Moshe Arens, former Israeli defense minister, dies at 93

Moshe Arens speaks at a press conference in 1999 when he announced his candidacy for prime minister.
(Nati Harnik / Associated Press)

Moshe Arens, a former defense minister and Israeli hawk who represented the last vestiges of Israel’s founding generation and became a political mentor to Prime Minister Benjamin Netanyahu, died Monday. He was 93.

Arens recognized the skills and potential of Netanyahu in the early 1980s when he chose him as his deputy after being named Israel’s ambassador to the United States — the first American Israeli to hold that position. Though lacking experience, Arens identified in Netanyahu an ability for politicking and drawing attention, skills he always lacked.

But as Netanyahu’s career in the right-wing Likud party came to surpass his mentor’s, Arens became a principled critic of the era of political populism he’d inadvertently ushered in.

Arens was born in what is now Kaunas, Lithuania, on Dec. 17, 1925, and moved to the U.S. with his family when he was 13. He served in the U.S. Army Corps of Engineers during World War II and studied engineering at Massachusetts Institute of Technology and Caltech before permanently moving to Israel as the country was just being established.

A lifelong partisan of the Zionist right wing inspired by Ze’ev Jabotinsky, Arens, a professor of aeronautics at the Technion — the Israel Institute of Technology — soon drifted to political activism and was elected to the Knesset, Israel’s parliament, in 1973.


Arens was a central figure in the development of Israel’s military industries in the private sector and served three terms as Israel’s defense minister.

“There was no greater patriot,” Netanyahu said in a statement. “Moshe Arens’ great contribution to our people and our state will be remembered forever.”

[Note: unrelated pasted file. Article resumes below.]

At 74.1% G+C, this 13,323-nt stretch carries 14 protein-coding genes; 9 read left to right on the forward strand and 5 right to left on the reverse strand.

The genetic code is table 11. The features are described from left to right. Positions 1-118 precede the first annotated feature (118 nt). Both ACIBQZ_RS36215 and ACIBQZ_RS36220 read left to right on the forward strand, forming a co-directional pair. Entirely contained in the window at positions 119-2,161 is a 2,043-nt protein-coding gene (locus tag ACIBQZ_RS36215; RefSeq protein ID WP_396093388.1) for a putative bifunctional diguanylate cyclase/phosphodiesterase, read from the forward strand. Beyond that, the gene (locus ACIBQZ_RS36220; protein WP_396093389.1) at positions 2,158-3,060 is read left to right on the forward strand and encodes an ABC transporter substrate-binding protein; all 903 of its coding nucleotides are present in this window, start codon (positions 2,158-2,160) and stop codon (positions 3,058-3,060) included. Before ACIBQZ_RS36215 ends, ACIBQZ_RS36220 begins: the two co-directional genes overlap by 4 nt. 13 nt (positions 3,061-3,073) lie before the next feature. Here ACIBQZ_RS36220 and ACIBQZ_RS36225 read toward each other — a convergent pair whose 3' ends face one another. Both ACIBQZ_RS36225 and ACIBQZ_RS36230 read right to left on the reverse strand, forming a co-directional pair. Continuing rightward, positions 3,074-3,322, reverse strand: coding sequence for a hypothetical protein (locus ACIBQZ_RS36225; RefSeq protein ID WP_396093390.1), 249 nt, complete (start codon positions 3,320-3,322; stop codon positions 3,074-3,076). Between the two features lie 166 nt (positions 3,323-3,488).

Netanyahu added: “I loved you as a son loved his father.”

The relationship may have been familial, but fractiously so.

Arens did not shy away from criticizing what he viewed as the crass political culture championed by his onetime disciple. He accused Netanyahu of betraying fundamental tenets of Revisionist Zionism, such as equality and personal rectitude.

In retirement, he became a regular columnist in the liberal newspaper Haaretz, where he recently denounced the nation-state law supported by Netanyahu, that, in Arens’ view, denied non-Jewish citizens of Israel their innate rights.

Israel’s president, Reuven Rivlin, a political acolyte who developed in Arens’ ideological camp within the Likud, remembered Arens as “one of the most important ministers of defense the state of Israel ever had” and “a man of honor who never flinched from the fight.”

In a tribute, Haaretz publisher Amos Schocken described Arens as “always original, independent and fascinating.”

“He believed unbendingly in the need to advance and integrate Palestinian citizens into Israeli society,” Schocken wrote.

Dan Meridor, a former minister of justice and intelligence who grew up under Arens’ wing before leaving the increasingly rowdy and ideologically extreme Likud of Netanyahu’s era, remembered “a gentleman who was unmoving and stubborn about two ideologies: Israel’s security and Israel’s humanity. He was as devoted a humanist as he was a champion of Israel’s self-reliance and defense. He saw no contradiction.”

He added: “No matter your political views, you could tell your kids to grow up and be like him.”

Arens is survived by his wife, Muriel; four children; 10 grandchildren; and one great-grandchild.